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September 24, 2019updated 25 Sep 2019 1:48pm

EU’s right to be forgotten ruling leaves questions unanswered

By Robert Scammell

The EU’s top court has ruled in favour of tech giant Google in a landmark case about the ‘right to be forgotten’, but privacy and legal experts have warned the issue has not been fully resolved.

The European Court of Justice’s (CJEU) decision means that Google does not need to remove links from search results outside of Europe when carrying out an individual’s right to be forgotten.

The right to be forgotten was solidified in European law in 2014 as a human right and allows individuals to request delistings of information they deem to be “inaccurate, inadequate, irrelevant, or excessive”.

For example, a victim of ‘revenge porn’ can request the page to no longer show up in online search results.

It was given greater legal clout under Europe’s General Data Protection Regulation (GDPR), introduced in 2018, where it is known as the right to erasure.

Today’s ruling stems from a 2015 court case in France. CNIL, France’s privacy watchdog, fined Google €100,000 in 2016 for refusing to remove sensitive information from its search results at a global level.

It argued that the right to be forgotten should be applied globally as people could simply switch to a version of Google from another country and circumvent a person’s right to be forgotten.

Google argued that this would give authoritarian governments the ability to censor human rights abuses.

What was said in the right to be forgotten ruling

The court said that it had to strike a balance between the right to privacy of individuals against the freedom of information for internet users.

In its ruling, the European Court of Justice (CJEU) said:

“Currently, there is no obligation under EU law, for a search engine operator who grants a request for de-referencing made by a data subject… to carry out such a de-referencing on all the versions of its search engine.”

It added that EU law still requires Google and other search engine operators to deli-reference in EU member states when applicable. The court also pointed out that the right to be forgotten ruling does not “prohibit” a search engine from delisting personal data outside of Europe if it wishes to do so.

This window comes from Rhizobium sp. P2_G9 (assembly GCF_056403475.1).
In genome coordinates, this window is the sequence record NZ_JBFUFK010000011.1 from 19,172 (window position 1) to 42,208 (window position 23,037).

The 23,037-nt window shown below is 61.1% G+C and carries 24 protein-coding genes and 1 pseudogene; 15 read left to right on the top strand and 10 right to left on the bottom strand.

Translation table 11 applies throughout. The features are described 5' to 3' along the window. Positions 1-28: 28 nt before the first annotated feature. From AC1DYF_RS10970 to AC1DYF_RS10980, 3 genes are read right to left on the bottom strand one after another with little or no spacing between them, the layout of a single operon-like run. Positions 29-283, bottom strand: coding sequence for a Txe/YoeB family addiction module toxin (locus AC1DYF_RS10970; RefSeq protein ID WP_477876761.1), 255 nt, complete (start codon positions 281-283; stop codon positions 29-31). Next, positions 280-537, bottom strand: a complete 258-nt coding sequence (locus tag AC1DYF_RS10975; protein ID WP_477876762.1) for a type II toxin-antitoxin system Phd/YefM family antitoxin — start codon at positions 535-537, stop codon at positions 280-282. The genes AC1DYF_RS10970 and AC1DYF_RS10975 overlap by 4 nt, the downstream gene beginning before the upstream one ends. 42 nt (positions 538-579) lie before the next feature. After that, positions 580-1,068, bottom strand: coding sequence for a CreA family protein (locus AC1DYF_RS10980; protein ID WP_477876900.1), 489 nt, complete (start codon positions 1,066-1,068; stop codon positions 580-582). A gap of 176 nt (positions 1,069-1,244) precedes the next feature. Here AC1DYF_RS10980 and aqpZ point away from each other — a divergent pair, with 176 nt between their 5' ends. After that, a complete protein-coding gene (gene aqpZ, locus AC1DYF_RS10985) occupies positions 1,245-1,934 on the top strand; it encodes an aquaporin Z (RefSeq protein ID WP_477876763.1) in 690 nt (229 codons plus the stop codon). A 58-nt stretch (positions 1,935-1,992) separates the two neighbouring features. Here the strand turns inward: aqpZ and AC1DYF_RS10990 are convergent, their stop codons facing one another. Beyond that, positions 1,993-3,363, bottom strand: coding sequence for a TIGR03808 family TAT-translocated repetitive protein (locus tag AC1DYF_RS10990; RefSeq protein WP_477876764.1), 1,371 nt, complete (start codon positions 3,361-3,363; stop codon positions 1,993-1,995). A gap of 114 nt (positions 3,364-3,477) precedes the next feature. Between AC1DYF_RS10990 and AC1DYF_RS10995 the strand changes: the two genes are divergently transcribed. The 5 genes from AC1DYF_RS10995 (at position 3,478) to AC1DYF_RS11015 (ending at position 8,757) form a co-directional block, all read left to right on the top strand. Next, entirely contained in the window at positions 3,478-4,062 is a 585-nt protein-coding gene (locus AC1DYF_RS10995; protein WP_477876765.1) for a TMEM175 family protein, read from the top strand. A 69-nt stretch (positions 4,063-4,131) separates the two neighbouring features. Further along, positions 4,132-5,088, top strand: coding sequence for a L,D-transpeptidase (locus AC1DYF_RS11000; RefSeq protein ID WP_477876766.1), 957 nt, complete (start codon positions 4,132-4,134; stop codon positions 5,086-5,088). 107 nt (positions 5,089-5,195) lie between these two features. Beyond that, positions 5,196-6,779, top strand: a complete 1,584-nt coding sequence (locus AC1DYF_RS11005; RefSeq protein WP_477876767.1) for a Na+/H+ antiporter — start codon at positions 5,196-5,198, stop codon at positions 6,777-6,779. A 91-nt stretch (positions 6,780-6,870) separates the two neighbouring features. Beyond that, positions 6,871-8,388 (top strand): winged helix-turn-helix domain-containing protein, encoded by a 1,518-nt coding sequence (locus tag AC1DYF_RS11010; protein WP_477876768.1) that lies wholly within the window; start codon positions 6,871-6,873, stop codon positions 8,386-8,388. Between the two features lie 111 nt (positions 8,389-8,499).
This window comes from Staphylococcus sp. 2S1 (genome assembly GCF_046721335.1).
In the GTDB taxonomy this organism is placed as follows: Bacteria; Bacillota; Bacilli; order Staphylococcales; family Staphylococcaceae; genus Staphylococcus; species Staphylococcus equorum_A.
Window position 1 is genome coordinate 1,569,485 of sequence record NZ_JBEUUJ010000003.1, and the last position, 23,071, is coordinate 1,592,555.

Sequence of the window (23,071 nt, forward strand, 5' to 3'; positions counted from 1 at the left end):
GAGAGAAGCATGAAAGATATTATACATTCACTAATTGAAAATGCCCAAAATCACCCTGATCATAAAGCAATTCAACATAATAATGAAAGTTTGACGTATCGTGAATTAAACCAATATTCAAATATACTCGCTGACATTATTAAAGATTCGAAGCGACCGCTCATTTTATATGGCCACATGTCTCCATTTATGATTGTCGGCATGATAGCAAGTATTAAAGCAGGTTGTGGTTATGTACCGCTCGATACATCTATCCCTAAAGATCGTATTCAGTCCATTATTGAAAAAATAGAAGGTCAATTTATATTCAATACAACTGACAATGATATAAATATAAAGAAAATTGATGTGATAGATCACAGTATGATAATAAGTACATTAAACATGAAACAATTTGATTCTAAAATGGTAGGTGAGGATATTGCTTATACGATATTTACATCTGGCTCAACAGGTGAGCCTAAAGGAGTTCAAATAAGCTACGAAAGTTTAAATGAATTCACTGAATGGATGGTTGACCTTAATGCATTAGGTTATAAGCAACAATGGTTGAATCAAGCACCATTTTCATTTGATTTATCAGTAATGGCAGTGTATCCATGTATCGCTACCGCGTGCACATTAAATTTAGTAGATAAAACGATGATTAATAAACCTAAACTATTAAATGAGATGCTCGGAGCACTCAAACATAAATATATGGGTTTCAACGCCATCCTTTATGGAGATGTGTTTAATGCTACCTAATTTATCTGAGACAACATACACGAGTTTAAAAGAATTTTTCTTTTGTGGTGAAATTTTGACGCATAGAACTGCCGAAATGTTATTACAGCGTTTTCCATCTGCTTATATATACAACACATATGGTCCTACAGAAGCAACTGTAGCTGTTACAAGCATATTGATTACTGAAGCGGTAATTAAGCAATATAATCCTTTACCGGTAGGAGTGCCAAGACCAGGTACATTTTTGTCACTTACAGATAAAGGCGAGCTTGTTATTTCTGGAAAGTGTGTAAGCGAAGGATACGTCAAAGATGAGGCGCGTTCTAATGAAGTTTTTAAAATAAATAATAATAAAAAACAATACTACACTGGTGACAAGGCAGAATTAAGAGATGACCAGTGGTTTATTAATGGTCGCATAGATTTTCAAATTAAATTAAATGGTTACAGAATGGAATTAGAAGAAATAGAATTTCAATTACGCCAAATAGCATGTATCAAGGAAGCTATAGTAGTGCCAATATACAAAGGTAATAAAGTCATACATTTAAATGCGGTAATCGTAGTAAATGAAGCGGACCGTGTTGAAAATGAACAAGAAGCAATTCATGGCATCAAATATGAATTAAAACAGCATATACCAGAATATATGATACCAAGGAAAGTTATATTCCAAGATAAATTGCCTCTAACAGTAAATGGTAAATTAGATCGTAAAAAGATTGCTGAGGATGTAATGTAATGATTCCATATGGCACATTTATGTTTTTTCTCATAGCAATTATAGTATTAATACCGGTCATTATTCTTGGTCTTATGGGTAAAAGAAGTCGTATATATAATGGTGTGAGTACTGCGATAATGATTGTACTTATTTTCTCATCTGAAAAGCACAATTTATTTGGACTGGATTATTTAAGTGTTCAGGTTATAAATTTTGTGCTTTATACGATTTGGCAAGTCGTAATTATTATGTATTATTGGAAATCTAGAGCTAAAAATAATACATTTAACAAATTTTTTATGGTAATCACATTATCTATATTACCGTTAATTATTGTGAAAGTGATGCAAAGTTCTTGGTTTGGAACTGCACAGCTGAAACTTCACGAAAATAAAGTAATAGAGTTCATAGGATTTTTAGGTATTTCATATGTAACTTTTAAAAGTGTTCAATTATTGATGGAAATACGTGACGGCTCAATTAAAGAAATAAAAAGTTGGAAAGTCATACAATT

In a statement after the ruling, Google said:

“Since 2014, we’ve worked hard to implement the right to be forgotten in Europe, and to strike a sensible balance between people’s rights of access to information and privacy. It’s good to see that the Court agreed with our arguments …”

Google was supported by Microsoft, the Wikimedia Foundation, among others, in the right to be forgotten case.

“The CJEU has just created some massive black holes”

The right to be forgotten ruling is one of the biggest legal tests that the GDPR has faced since being introduced last year.

Privacy and legal experts say it solves one immediate issue but raises further questions about the privacy rights of EU citizens around the world.

“This ruling is bad news for the European lawmakers who envisaged the GDPR to protect the privacy rights and freedoms of all EU citizens without any limit or constraints,” said Jamal Ahmed, a privacy consultant for Kazient Privacy Experts.

“The CJEU has just created some massive black holes and it will be interesting and worrying to see how Google and other organisations react.”

He added that it raises questions for how GDPR should be adhered to outside of Europe and how multi-national organisations should apply it.

Jane Ashford-Thom, reputation protection associate at law firm Harbottle & Lewis said:

“This issue has still not been finally resolved as the Court does not exclude the possibility that individual member states can require a de-referencing to be carried out on all versions of a search engine in the future.”

Local laws in a global world

Roz Sheldon, head of client services at Igniyte, a reputation management company, said that the decision is the only one that “can be made at this point” because of disparities in privacy laws around the world.

“However, in practice, there are other considerations to take into account for the right to be forgotten,” she said. “Many businesses are global and those doing employee checks will be able to view differing regional versions for the individual.”

For example, if an individual applies for a job outside of the EU, a minor offence or negative story ranking on Google outside of Europe could impact their employment prospects, she explained.

Camilla Winlo, director of consultancy at DQM GRC, a data governance and privacy consultancy said:

“The challenge with the CJEU ruling is that only links in the EU will be affected – links outside the EU will not. This means that, whilst the information may become more difficult to find in certain locations, it will not truly be forgotten and could still be accessed if you know where to look.

“This is a problem that we face with local laws in a global world.”

However, Thomas Hughes, executive director of Article 19, a not-for-profit involved in the case, told the Financial Times that the ruling a “victory for global freedom of expression”.

“Courts or data regulators in the UK, France or Germany should not be able to determine the search results that internet users in America, India or Argentina get to see,” he said.

Read more: The Facebook transatlantic data transfer case explained

Lucy Ingham 1:35 P

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